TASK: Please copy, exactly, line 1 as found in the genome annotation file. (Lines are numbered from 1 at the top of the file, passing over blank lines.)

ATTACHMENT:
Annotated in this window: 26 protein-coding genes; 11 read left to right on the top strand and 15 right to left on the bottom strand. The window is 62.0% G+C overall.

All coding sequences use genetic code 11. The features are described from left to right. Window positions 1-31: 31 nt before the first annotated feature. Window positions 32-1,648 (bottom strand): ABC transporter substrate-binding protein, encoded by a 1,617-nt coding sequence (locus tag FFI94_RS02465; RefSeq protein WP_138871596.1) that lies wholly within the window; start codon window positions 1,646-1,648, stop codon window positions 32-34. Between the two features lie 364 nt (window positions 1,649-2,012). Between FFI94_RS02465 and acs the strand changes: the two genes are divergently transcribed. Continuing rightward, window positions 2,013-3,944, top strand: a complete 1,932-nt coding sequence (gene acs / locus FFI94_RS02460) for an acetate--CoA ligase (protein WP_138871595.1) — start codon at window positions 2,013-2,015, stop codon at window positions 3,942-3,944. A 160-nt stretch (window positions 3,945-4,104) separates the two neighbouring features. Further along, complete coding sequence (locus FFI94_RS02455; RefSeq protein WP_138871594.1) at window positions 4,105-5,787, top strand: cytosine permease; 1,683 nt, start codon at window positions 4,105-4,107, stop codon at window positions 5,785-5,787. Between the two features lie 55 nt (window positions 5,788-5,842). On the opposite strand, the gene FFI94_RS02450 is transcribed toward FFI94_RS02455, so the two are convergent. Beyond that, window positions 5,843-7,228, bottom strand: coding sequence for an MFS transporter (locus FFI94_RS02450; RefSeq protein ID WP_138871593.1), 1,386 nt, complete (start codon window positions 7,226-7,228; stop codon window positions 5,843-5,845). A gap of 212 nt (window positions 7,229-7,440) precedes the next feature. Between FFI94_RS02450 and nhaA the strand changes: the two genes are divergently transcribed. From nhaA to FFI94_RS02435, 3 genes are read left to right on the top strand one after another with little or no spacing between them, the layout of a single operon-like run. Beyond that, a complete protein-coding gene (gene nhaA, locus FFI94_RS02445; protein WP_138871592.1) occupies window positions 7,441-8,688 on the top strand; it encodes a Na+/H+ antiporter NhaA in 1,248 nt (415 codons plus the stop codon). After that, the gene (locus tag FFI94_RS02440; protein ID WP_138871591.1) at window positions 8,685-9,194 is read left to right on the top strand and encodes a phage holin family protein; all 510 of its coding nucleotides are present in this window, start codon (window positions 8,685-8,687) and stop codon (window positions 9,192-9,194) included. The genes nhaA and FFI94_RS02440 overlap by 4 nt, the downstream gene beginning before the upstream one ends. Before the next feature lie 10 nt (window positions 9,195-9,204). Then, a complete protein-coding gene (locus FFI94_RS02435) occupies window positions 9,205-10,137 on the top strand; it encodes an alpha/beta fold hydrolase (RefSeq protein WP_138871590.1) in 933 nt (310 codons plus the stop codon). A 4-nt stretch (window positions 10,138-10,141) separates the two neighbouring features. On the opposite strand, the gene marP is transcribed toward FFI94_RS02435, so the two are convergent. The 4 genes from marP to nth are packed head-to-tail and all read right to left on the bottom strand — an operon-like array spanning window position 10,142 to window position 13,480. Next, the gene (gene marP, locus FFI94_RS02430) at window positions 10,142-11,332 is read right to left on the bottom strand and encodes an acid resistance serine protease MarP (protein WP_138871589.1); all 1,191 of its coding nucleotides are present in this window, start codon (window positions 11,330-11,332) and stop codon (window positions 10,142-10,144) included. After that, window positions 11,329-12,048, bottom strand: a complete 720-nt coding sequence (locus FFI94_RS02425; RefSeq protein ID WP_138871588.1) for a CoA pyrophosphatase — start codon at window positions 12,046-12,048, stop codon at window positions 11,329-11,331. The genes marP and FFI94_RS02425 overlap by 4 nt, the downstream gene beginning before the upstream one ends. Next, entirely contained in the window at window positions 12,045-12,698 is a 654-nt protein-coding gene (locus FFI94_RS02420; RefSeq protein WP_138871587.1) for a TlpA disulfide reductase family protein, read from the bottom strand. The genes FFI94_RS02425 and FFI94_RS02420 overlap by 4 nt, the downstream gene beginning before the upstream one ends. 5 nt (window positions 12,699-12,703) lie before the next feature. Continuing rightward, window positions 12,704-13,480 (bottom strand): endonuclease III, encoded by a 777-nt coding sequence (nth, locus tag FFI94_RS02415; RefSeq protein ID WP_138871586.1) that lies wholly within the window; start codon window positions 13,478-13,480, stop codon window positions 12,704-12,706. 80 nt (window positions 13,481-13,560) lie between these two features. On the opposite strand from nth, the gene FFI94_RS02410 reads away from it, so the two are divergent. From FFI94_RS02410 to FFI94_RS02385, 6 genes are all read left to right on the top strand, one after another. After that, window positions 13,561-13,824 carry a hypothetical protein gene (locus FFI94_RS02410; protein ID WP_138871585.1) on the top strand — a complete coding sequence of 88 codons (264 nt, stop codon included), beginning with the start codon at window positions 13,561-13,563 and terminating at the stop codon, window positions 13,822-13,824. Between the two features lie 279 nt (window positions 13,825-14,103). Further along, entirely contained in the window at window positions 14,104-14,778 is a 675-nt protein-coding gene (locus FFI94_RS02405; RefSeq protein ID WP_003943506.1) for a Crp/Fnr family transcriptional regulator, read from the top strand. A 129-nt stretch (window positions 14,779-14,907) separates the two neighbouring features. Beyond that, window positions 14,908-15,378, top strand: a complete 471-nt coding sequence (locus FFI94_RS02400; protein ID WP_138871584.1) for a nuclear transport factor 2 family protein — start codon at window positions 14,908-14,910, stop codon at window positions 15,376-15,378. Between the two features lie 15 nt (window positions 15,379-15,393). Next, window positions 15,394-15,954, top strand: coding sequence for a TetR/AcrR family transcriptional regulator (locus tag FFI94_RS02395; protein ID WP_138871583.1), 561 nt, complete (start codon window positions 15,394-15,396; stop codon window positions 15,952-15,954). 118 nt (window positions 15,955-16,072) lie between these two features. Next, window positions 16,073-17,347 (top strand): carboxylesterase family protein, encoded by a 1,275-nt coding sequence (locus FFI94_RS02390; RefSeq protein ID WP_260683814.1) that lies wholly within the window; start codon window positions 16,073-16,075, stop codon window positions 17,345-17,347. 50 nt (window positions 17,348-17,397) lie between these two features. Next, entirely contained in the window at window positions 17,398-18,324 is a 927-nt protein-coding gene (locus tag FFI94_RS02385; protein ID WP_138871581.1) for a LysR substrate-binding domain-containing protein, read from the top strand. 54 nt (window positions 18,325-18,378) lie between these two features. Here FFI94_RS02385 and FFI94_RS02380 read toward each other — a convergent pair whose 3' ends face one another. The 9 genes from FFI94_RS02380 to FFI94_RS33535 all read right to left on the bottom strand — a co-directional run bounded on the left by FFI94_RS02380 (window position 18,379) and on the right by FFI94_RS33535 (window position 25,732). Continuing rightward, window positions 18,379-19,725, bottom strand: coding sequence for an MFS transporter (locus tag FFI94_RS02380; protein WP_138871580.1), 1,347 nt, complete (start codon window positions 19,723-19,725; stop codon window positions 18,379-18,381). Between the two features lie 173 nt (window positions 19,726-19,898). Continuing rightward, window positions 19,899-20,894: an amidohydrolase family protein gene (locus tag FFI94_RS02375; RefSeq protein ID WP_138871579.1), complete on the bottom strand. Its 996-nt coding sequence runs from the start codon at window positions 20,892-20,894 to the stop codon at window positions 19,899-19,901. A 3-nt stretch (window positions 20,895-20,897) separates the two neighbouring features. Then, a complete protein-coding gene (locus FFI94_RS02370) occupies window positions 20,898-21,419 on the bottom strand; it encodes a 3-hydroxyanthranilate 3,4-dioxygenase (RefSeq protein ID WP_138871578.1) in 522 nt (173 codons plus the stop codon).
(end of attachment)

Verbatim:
Annotated in this window: 26 protein-coding genes; 11 read left to right on the top strand and 15 right to left on the bottom strand. The window is 62.0% G+C overall.